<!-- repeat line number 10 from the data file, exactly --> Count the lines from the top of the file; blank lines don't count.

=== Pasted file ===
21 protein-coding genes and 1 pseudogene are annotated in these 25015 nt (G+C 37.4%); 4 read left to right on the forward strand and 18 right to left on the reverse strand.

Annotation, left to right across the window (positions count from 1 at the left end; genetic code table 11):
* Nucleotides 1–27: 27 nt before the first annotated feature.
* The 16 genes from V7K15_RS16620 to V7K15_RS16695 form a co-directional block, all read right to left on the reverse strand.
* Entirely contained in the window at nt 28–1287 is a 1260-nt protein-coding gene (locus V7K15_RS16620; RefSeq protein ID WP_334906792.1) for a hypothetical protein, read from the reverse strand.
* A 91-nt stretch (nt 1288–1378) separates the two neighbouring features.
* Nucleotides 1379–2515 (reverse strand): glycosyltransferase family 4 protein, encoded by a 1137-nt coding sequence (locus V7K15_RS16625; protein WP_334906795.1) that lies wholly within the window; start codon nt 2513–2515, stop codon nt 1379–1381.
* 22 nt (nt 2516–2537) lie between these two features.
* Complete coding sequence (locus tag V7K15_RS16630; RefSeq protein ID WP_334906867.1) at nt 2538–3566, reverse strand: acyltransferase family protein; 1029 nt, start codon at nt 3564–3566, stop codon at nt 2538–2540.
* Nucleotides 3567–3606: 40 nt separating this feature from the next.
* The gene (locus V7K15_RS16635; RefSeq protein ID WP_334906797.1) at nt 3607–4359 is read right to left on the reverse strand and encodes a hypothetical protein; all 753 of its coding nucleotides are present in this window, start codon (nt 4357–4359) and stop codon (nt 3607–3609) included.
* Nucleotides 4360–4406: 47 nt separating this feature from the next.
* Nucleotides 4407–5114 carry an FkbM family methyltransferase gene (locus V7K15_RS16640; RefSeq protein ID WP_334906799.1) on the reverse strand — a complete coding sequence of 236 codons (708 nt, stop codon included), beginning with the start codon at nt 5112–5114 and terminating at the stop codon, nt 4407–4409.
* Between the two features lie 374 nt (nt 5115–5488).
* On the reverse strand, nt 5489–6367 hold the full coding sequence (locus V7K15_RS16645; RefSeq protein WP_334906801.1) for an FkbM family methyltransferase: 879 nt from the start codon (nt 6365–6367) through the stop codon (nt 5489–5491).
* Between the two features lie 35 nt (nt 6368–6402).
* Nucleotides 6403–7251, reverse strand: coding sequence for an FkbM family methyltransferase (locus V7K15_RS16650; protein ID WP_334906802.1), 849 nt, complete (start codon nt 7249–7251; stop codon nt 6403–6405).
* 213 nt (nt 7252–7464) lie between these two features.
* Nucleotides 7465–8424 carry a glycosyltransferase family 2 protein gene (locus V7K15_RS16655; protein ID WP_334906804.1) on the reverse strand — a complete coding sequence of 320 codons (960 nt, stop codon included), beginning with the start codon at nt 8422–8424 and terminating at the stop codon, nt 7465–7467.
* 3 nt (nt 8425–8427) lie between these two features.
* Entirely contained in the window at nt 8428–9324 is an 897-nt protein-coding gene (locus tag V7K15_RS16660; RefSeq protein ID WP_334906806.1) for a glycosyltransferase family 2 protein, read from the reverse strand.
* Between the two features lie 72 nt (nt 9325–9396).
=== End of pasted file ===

* Nucleotides 3567–3606: 40 nt separating this feature from the next.